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When Tennis Ruled the World, Cardiacs, Shawarma, and More

An amazing documentary on the era in which “Tennis Ruled the World.”  Watching it explains everything about why the sport has become so dull and has lost so much of its public impact. https://www.youtube.com/watch?v=ssuwOH-HWjc An almost inhuman one-man performance of Genesis songs. https://www.youtube.com/watch?v=-V7Dqf-FQL4&t=0s&list=FLQzxHWvrODrO9oA35PHXsIQ&index=22 A treasure-trove of papers for free download, by P.M.S. Hacker, one of the best living philosophers (and […]

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Science, Fantasy and Religion

by Mark English Maybe I have read just one too many articles promoting the so-called simulation hypothesis. Maybe I have seen just one too many populist videos purportedly dealing with scientific topics but which, in order to maximize audience numbers, manage to leave all the hard and interesting stuff out and focus instead on presentational style (including colorful and virtually […]

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Bad genes? Or bad genetics?

by E. John Winner The following shouldn’t be seen as a condemnation of genetic research, which has proven invaluable in understanding evolution, epidemiology, breeding of better food sources, etc. But there is still a holdover from the era of eugenics that some cling to: the hope that genetics can be used to determine the differences in behavior of individuals of […]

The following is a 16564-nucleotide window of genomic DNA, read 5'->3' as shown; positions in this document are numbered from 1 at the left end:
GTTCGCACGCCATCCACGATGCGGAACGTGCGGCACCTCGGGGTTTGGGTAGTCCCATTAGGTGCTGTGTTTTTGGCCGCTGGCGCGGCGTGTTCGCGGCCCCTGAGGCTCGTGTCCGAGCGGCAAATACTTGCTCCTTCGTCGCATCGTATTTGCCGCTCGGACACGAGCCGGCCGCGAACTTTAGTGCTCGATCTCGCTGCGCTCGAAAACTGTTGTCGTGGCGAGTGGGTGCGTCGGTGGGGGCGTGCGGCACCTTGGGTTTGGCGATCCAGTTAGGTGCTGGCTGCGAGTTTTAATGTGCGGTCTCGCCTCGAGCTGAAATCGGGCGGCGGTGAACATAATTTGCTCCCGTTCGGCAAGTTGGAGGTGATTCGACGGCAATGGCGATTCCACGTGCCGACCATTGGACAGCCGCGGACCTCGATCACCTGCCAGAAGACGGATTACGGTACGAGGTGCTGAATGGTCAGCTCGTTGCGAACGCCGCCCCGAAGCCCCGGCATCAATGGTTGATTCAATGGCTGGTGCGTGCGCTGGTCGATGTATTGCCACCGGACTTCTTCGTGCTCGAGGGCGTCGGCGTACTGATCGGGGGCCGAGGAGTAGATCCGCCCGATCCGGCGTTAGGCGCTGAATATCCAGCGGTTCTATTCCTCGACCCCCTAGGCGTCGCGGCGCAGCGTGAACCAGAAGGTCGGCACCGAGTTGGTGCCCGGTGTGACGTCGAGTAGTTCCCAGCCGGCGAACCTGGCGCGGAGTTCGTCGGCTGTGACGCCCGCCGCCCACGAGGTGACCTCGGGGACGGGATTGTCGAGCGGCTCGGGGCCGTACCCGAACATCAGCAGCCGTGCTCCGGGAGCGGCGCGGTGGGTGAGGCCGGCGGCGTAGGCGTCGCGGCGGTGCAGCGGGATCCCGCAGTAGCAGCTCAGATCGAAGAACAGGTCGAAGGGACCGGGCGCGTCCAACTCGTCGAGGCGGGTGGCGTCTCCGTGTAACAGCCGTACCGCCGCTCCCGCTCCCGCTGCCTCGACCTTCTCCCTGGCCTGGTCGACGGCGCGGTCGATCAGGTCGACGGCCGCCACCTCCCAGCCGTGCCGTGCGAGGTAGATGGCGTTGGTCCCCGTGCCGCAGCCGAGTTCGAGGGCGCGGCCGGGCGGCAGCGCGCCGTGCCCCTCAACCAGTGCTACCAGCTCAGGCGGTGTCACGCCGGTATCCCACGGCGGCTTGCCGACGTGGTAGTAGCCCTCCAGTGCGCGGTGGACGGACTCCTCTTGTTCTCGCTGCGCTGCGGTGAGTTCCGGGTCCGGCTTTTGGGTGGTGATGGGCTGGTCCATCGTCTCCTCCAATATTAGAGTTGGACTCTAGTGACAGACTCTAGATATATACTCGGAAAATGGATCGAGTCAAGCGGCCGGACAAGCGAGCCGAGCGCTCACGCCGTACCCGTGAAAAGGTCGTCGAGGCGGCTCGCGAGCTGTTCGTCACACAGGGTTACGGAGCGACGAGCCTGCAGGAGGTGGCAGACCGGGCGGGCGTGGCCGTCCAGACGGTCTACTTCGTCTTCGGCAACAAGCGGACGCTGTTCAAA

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What is it Like to be a Philosopher?, Mass Effect, Israeli-Style Hummus, and More

Interview with our own Dan Kaufman, over at What is it Like to Be a Philosopher? http://www.whatisitliketobeaphilosopher.com/ Conor Friedersdorf’s take on Cathy Newman’s disastrous interview with Prof. Jordan Peterson, on Britain’s Channel 4, gets at the heart of what is wrong with contemporary public discourse. https://www.theatlantic.com/politics/archive/2018/01/putting-monsterpaint-onjordan-peterson/550859/ Ian Ground on Why Wittgenstein Matters, at the Royal Institute of Philosophy https://www.youtube.com/watch?v=KkYRyt5jqsk In […]

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Goods, Attitudes and Some Alleged Duties (to Animals and Other Things)

by Daniel A. Kaufman My friend and colleague Elizabeth Foreman has introduced a new version of an agent-centered moral philosophy, according to which the relevant locus of moral assessment is our attitudes, which can be either morally “appropriate” or “inappropriate,” depending on certain “normative facts” about their objects.  Her main interest in developing this account is to deploy it in […]

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